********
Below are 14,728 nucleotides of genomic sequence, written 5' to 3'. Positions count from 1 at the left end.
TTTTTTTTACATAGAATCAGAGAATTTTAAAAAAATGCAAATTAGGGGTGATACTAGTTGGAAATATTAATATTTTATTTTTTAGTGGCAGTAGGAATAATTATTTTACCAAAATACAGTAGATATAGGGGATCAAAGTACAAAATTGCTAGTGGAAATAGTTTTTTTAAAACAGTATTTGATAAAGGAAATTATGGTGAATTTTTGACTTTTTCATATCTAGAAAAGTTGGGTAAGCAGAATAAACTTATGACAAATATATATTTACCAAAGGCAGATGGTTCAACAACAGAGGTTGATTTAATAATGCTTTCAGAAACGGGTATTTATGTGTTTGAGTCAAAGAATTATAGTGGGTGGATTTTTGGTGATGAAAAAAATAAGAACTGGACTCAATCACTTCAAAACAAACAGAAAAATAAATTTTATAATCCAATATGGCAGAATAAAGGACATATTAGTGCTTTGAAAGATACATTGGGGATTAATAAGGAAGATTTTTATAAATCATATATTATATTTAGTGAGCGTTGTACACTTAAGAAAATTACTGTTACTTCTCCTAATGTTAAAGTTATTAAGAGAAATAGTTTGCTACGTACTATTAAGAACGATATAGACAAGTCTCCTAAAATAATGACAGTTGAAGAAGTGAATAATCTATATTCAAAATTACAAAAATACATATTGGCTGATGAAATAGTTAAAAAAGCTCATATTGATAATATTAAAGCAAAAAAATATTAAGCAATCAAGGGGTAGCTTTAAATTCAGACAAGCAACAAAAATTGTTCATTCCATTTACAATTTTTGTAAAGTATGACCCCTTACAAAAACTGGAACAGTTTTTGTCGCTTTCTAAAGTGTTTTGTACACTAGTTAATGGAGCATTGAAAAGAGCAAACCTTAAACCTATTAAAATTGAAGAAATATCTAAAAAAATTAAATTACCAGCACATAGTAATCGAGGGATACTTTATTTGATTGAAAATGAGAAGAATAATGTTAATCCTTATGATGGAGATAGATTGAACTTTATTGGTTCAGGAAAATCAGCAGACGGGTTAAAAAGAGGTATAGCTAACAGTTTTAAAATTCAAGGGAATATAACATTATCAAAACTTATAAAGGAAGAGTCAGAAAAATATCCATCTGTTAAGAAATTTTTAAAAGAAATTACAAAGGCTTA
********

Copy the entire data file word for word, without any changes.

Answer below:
Below are 14,728 nucleotides of genomic sequence, written 5' to 3'. Positions count from 1 at the left end.
TTTTTTTTACATAGAATCAGAGAATTTTAAAAAAATGCAAATTAGGGGTGATACTAGTTGGAAATATTAATATTTTATTTTTTAGTGGCAGTAGGAATAATTATTTTACCAAAATACAGTAGATATAGGGGATCAAAGTACAAAATTGCTAGTGGAAATAGTTTTTTTAAAACAGTATTTGATAAAGGAAATTATGGTGAATTTTTGACTTTTTCATATCTAGAAAAGTTGGGTAAGCAGAATAAACTTATGACAAATATATATTTACCAAAGGCAGATGGTTCAACAACAGAGGTTGATTTAATAATGCTTTCAGAAACGGGTATTTATGTGTTTGAGTCAAAGAATTATAGTGGGTGGATTTTTGGTGATGAAAAAAATAAGAACTGGACTCAATCACTTCAAAACAAACAGAAAAATAAATTTTATAATCCAATATGGCAGAATAAAGGACATATTAGTGCTTTGAAAGATACATTGGGGATTAATAAGGAAGATTTTTATAAATCATATATTATATTTAGTGAGCGTTGTACACTTAAGAAAATTACTGTTACTTCTCCTAATGTTAAAGTTATTAAGAGAAATAGTTTGCTACGTACTATTAAGAACGATATAGACAAGTCTCCTAAAATAATGACAGTTGAAGAAGTGAATAATCTATATTCAAAATTACAAAAATACATATTGGCTGATGAAATAGTTAAAAAAGCTCATATTGATAATATTAAAGCAAAAAAATATTAAGCAATCAAGGGGTAGCTTTAAATTCAGACAAGCAACAAAAATTGTTCATTCCATTTACAATTTTTGTAAAGTATGACCCCTTACAAAAACTGGAACAGTTTTTGTCGCTTTCTAAAGTGTTTTGTACACTAGTTAATGGAGCATTGAAAAGAGCAAACCTTAAACCTATTAAAATTGAAGAAATATCTAAAAAAATTAAATTACCAGCACATAGTAATCGAGGGATACTTTATTTGATTGAAAATGAGAAGAATAATGTTAATCCTTATGATGGAGATAGATTGAACTTTATTGGTTCAGGAAAATCAGCAGACGGGTTAAAAAGAGGTATAGCTAACAGTTTTAAAATTCAAGGGAATATAACATTATCAAAACTTATAAAGGAAGAGTCAGAAAAATATCCATCTGTTAAGAAATTTTTAAAAGAAATTACAAAGGCTTA